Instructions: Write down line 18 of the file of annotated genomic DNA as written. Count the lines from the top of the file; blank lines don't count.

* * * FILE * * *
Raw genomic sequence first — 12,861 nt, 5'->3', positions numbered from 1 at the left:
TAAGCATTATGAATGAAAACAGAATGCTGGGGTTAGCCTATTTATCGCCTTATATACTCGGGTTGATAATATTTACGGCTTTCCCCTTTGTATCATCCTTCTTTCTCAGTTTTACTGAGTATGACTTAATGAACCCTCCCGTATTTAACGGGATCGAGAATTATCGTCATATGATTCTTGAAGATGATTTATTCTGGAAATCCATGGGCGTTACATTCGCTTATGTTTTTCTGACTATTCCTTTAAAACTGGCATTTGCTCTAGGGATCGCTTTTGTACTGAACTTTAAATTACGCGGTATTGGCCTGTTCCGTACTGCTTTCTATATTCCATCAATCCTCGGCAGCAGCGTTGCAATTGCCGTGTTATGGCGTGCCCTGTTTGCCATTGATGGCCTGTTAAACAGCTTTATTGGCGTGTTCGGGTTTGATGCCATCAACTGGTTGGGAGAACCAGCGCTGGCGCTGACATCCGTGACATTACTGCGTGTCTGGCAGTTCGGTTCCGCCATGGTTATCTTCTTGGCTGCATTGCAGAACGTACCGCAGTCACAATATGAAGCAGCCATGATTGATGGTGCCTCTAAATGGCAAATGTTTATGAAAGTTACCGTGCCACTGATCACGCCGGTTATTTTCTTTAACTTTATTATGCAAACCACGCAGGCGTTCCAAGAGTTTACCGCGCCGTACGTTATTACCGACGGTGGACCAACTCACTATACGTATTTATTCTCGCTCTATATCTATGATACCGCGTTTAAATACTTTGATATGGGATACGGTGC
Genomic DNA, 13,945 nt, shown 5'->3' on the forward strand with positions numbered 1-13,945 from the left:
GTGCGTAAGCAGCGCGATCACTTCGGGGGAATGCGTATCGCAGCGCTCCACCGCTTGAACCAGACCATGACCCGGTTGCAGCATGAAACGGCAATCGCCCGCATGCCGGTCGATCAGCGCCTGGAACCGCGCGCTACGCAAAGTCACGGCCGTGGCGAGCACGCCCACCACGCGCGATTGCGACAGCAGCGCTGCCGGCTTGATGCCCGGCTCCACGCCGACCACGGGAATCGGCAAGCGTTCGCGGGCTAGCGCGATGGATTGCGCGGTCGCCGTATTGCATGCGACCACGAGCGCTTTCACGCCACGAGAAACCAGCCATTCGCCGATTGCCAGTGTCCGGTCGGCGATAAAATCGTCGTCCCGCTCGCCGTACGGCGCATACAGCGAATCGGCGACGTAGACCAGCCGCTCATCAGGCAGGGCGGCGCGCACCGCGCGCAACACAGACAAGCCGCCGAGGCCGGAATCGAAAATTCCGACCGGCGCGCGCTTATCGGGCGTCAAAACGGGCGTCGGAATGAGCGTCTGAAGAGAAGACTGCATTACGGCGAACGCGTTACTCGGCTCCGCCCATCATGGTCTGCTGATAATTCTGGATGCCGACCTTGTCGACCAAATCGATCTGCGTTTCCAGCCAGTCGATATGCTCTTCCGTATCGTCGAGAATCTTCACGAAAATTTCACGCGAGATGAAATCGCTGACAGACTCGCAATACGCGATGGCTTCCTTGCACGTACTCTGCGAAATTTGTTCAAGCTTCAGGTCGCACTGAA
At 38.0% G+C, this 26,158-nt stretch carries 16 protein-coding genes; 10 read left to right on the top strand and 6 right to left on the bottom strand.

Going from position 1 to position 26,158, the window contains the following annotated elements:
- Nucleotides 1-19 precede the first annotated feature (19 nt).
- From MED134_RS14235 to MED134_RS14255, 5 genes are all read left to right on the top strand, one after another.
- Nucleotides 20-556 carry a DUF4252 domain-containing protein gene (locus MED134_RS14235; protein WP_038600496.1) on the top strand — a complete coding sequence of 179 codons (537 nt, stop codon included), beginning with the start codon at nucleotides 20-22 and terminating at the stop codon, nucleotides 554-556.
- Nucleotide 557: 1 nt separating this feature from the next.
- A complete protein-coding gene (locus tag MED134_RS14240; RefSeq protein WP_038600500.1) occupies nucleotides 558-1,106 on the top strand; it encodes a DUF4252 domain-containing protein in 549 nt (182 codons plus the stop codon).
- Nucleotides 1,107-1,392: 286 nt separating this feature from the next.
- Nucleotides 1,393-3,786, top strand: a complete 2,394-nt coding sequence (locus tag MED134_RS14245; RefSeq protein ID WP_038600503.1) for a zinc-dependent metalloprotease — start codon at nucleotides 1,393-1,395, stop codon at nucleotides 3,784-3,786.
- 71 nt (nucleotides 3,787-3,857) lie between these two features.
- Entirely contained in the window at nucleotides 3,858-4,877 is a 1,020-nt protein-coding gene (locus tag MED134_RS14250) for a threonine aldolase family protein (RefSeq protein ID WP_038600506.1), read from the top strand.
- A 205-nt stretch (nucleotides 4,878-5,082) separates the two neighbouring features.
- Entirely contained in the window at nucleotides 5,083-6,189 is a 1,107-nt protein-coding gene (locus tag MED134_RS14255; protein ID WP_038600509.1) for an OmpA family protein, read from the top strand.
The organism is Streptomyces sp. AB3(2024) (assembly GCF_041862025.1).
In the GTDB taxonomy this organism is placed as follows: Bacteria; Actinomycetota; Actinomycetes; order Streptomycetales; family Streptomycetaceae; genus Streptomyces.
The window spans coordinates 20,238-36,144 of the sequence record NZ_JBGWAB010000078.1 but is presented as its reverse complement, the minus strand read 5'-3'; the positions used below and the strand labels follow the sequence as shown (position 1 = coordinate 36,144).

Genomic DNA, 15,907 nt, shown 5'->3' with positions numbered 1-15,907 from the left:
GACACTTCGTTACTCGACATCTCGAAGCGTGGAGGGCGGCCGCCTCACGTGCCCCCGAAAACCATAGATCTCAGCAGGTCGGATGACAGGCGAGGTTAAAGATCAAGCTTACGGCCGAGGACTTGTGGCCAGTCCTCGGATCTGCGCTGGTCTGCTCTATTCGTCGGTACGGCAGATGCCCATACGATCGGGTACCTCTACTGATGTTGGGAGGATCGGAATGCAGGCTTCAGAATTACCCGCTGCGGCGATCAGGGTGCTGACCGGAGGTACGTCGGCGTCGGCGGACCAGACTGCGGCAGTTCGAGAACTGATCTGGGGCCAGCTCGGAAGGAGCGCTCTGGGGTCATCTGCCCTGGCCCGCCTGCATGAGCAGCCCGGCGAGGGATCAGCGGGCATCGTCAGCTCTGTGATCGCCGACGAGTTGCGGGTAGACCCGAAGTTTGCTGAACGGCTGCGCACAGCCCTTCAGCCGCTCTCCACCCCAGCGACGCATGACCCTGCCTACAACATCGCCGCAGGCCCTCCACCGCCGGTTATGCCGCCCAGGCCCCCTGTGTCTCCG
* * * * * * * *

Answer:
The organism is Streptomyces sp. AB3(2024) (assembly GCF_041862025.1).